But I believe that things like that palanquin [donated by EIC to Pulapre Karunakara Menon that was missing from Calicut University for some time] point to another side of those events a long time ago.

K Menon [Pulapre Karunakara Menon, an official with the English East India Company] was obviously a very effective individual, and he would have been an outstanding leader even if the British had never been there. As it was he worked within the British system to protect his community. It is very telling that in all the correspondence (several thousand letters) I have read he is almost the only Indian mentioned apart from criminals, rebels or rajahs.

He was also deeply respected for his abilities and knowledge by people like T Baber, Sir Thomas Munro and Graeme. They turned to him to explain how societies worked in Malabar.

Influenced by Menon they were trying to design systems of governance to enable the laws to be re-written to suit the local conditions. It was very sad that Sir Thomas Munro died of cholera before he could implement many of the reforms. That cholera bug set back India considerably.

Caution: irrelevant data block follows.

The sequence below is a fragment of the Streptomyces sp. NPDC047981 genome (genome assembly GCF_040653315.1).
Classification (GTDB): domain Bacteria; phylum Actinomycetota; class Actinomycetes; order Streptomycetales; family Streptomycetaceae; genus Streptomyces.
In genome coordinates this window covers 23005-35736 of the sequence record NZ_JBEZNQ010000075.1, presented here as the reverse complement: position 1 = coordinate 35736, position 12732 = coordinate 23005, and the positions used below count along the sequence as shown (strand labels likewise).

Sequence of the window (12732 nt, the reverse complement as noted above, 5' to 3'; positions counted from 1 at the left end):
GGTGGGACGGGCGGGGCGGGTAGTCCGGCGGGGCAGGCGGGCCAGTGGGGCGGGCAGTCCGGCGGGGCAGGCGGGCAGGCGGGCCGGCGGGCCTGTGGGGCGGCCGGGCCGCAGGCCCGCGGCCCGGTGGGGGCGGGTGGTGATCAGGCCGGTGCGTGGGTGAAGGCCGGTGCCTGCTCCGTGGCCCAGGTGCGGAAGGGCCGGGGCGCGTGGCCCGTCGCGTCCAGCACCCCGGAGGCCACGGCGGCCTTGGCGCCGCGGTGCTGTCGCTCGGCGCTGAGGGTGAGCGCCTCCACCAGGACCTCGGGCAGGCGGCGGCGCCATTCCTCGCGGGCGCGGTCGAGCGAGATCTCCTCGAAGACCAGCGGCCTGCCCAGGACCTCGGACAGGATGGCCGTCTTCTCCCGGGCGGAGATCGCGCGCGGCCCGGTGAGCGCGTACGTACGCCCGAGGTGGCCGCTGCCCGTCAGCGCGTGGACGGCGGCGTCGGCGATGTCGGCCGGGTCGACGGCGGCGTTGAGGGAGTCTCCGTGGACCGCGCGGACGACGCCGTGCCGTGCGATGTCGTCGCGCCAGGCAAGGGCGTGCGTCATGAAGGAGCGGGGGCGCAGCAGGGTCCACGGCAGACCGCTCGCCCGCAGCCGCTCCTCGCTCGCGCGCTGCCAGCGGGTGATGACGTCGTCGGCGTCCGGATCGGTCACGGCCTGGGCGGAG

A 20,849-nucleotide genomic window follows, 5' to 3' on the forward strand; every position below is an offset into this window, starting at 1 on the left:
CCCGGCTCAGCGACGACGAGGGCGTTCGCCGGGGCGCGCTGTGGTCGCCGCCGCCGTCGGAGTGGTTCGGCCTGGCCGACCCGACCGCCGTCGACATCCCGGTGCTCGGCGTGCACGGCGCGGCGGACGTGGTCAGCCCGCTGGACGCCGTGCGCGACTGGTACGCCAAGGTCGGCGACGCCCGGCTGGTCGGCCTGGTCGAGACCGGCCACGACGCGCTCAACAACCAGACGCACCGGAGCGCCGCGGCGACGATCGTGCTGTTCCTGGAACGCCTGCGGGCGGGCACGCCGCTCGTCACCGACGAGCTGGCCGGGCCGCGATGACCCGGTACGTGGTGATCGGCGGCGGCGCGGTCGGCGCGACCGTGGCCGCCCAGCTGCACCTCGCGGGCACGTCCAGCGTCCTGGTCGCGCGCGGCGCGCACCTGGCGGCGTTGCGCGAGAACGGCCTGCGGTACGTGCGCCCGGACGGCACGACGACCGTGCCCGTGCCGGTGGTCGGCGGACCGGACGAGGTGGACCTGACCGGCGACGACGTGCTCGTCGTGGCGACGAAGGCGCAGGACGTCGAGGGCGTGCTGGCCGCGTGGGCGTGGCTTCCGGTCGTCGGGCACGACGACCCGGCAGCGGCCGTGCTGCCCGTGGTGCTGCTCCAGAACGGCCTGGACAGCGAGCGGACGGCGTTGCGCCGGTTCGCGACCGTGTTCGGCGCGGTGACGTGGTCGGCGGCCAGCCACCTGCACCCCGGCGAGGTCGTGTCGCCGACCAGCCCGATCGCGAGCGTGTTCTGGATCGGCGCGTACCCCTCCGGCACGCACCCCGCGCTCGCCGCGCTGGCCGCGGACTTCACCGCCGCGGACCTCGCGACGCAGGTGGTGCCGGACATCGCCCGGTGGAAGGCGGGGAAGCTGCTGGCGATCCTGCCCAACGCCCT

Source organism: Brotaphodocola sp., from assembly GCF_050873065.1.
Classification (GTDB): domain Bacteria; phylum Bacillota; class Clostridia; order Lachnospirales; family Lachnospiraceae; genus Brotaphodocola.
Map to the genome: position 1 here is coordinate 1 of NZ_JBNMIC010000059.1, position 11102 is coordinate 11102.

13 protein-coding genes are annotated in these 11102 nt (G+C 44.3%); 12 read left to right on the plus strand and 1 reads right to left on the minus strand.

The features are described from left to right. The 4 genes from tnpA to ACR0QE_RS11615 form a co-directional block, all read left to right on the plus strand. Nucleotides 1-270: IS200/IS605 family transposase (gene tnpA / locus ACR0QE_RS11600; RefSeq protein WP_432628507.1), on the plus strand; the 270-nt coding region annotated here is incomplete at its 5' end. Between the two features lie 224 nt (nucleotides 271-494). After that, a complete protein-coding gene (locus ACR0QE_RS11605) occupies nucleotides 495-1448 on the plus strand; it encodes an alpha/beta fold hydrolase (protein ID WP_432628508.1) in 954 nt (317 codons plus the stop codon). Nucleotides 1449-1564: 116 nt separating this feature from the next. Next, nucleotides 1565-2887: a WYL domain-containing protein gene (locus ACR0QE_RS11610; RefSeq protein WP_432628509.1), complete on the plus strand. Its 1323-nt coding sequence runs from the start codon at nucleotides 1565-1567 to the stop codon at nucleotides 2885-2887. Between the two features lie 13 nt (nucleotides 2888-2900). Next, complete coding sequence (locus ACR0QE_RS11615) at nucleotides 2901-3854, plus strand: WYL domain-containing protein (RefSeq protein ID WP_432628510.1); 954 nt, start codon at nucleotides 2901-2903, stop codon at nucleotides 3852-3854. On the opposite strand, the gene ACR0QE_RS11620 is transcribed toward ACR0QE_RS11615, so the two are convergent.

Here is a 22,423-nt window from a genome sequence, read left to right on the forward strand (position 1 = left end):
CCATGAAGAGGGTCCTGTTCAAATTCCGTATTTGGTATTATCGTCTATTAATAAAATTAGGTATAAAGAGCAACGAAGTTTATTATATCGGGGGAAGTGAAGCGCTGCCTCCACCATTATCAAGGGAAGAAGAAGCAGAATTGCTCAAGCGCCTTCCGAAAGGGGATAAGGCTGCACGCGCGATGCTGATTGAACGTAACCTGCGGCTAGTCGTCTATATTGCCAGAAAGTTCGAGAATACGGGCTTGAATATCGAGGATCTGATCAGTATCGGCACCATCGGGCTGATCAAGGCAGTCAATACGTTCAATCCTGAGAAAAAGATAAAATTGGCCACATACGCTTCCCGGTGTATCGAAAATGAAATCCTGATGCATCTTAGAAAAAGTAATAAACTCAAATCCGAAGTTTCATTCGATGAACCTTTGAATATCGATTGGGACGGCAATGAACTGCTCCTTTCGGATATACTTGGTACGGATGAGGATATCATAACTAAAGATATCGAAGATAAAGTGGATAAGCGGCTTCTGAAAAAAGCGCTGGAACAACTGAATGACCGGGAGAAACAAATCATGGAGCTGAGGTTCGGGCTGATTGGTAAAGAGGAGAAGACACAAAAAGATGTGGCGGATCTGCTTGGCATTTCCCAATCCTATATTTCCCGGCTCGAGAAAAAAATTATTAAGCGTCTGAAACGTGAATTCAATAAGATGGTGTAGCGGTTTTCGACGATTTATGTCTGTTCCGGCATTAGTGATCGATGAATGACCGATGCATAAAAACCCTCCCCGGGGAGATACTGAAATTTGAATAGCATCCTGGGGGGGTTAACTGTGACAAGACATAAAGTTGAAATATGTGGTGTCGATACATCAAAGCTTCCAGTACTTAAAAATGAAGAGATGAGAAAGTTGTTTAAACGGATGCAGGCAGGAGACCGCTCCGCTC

Sadly most Brits were never able to get close enough to the local societies to become able to appreciate its good points. The generation of EIC civil servants who went out in the 1790s and early 1800s were quite different from the later 19th century ones.

I am afraid that my 4 x great uncle is responsible for a lot of the Malabar material in the British library, and the Victoria & Albert Museum. His brother, my 3 x great grandfather was Keeper of the Printed Books at the British Library from 1809 until 1835. He was a Vicar and was very interested in religious texts.

Thomas brought home at least 27 Granthams that he presented to the library. I cannot read Malayalam, or date Granthams, but a very kind and erudite lady from Cochin went with me to look at two of these Granthams. She thought they were of 16th century, and of the highest quality.